Kim Newman on... Hex
RT Obscura 18: Weird Hippie Shit with Gary Busey and Keith Carradine
Eventually, the outcasts -- whose behaviour is mostly milder than that of the bikers in movies like The Wild Angels or Hells Angels on Wheels -- fetch up at an isolated farm run by strange sisters Oriole (Tina Herazo, who later changed her name to Christina Raines and starred in Nashville and The Sentinel) and Acacia (Hilary Thompson). Giblets (Gary Busey) makes aggressive moves against the blonde, na´ve Acacia but suffers for it -- an owl rips his face off, and Oriole won't let his comrades bury him on her property.
It's one of a cycle of Western/horror films (The Beguiled, Shadow of Chikara) where violent men meet their doom thanks to perhaps-witchy womenfolk, and the rest of the film finds Oriole, who has inherited magic powers from her Indian father, working spells which whittle down the gang. Proto-bike mama China (Doria Cook) has an imaginatively-shot bad trip by the waterhole, Giblets' brother Jimbang (Scott Glenn) suffers when a pistol he has personally cleaned and restored blows up as he fires it at his tormentor, and mute 'half-breed' Chupo (Robert Walker Jr) becomes possessed and turns on the gang's leader Whizzer (Keith Carradine). Even the bespectacled, childish nice kid Golly (Mike Combs), whom Acacia warms up to, seems in danger as Oriole gets more and more witchy -- though the last reel turns up several plot reversals that, frankly, don't make sense even as they're perfectly in tune with the what-the-hell tone of the film.
Drive-in audiences expecting something more like the lurid Werewolves on Wheels must have scratched their heads, and elements of the picture (like the twanging mouth organ/jew's harp/kazoo music score) were horribly dated even at the time of release. But Hex is still, somehow, fascinating -- the performances, from future stars and future nobodies alike, are all very strong, with set-piece moments that allow everyone to show off their acting muscles. Keith Carradine (whose father John is reputedly in here somewhere) is a rangy, interesting leading man -- like many protagonists in 1970s cinema, he's a gawky fraud, who claims to have been an aviator in the war when he was actually a grounded mechanic who never shipped out, but still has a knot of mismatched followers.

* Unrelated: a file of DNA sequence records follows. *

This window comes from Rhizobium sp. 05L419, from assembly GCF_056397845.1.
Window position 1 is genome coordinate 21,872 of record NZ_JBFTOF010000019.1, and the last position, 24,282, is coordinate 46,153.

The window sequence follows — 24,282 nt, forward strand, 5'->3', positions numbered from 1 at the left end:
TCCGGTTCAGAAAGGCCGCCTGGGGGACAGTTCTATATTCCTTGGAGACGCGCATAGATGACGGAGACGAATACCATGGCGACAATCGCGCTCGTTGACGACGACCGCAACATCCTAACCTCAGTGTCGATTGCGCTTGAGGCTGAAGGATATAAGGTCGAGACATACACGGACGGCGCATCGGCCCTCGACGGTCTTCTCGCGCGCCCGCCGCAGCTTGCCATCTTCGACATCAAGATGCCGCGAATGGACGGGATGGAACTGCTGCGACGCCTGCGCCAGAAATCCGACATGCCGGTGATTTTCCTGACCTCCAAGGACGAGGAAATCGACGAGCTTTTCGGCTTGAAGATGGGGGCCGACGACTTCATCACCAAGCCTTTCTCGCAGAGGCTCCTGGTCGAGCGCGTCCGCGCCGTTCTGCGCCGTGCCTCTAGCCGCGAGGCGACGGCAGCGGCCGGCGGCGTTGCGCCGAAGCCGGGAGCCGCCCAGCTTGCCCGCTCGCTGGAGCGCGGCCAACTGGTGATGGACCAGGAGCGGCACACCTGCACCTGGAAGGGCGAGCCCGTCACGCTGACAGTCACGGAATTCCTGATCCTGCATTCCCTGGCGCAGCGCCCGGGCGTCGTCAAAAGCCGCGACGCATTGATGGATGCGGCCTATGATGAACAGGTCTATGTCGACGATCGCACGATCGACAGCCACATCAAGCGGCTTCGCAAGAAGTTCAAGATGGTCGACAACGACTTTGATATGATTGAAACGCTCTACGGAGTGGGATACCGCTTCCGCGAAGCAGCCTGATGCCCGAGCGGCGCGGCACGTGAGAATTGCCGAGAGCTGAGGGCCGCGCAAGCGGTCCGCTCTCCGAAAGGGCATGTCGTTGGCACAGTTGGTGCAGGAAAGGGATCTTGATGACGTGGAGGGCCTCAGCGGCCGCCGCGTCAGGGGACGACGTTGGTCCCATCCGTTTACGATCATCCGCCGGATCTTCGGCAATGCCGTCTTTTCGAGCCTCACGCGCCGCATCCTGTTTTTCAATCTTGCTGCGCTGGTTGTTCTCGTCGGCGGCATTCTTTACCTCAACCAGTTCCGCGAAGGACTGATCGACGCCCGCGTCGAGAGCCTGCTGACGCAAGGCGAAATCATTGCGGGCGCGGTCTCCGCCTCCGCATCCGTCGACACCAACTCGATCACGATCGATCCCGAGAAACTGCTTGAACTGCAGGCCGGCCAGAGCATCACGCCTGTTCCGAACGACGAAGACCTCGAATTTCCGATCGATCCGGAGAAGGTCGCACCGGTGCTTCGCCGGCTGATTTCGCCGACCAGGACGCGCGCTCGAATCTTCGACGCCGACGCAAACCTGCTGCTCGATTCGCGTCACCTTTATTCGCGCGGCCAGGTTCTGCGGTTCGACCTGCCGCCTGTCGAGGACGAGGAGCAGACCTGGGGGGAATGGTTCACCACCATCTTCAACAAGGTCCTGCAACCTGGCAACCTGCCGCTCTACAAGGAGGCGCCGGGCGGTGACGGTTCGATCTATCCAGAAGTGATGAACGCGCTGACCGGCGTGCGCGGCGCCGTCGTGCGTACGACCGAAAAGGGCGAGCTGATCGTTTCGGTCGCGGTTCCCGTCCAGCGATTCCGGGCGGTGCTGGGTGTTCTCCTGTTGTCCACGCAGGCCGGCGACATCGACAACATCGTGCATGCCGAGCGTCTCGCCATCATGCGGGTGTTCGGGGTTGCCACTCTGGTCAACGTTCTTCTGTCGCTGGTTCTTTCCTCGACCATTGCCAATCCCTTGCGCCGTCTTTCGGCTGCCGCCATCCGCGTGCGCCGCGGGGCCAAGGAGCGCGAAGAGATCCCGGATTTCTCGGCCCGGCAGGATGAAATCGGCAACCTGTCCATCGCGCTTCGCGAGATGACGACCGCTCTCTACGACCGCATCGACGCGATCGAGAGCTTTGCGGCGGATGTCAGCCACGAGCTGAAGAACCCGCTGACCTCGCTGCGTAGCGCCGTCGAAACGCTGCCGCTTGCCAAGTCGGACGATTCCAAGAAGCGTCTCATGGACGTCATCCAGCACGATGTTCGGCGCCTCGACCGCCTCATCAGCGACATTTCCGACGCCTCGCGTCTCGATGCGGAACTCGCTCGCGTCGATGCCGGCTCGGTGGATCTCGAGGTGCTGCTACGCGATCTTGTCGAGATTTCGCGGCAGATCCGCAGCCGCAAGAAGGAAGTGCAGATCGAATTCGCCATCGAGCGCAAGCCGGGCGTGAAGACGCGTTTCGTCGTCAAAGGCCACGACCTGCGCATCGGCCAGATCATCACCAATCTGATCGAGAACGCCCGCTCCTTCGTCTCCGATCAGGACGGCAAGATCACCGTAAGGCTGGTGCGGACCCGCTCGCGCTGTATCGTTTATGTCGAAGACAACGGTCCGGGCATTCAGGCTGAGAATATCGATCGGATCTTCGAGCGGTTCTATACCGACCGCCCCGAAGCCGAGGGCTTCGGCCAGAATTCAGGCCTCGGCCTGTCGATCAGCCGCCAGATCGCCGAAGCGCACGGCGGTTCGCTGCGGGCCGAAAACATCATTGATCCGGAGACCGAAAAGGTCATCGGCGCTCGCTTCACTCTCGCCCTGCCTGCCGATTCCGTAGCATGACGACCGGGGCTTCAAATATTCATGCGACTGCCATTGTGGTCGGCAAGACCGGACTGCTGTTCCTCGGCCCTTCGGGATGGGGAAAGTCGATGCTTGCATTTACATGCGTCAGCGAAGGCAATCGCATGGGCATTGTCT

Scenes between Busey and Glenn are an object lesson in over- and under-acting: Busey does everything but grab the camera and shake it, while Glenn seems to do almost nothing but steals every moment (he's clearly the most dangerous character). Cinematographer Charles Rosher, who went on to work a lot with Altman (including on the last great WHS classic, Three Women) gives the landscape an acid haze that segues naturally into the trippy scenes.
Sometimes, with 1970s cinema, you just had to be there at the time; occasionally, even if you were it doesn't help. Now, the decade is valorised in cinema histories as an era of experiment, of characterisation, of depth -- but to have all that, it also needed a netherworld of fringe cinema like this.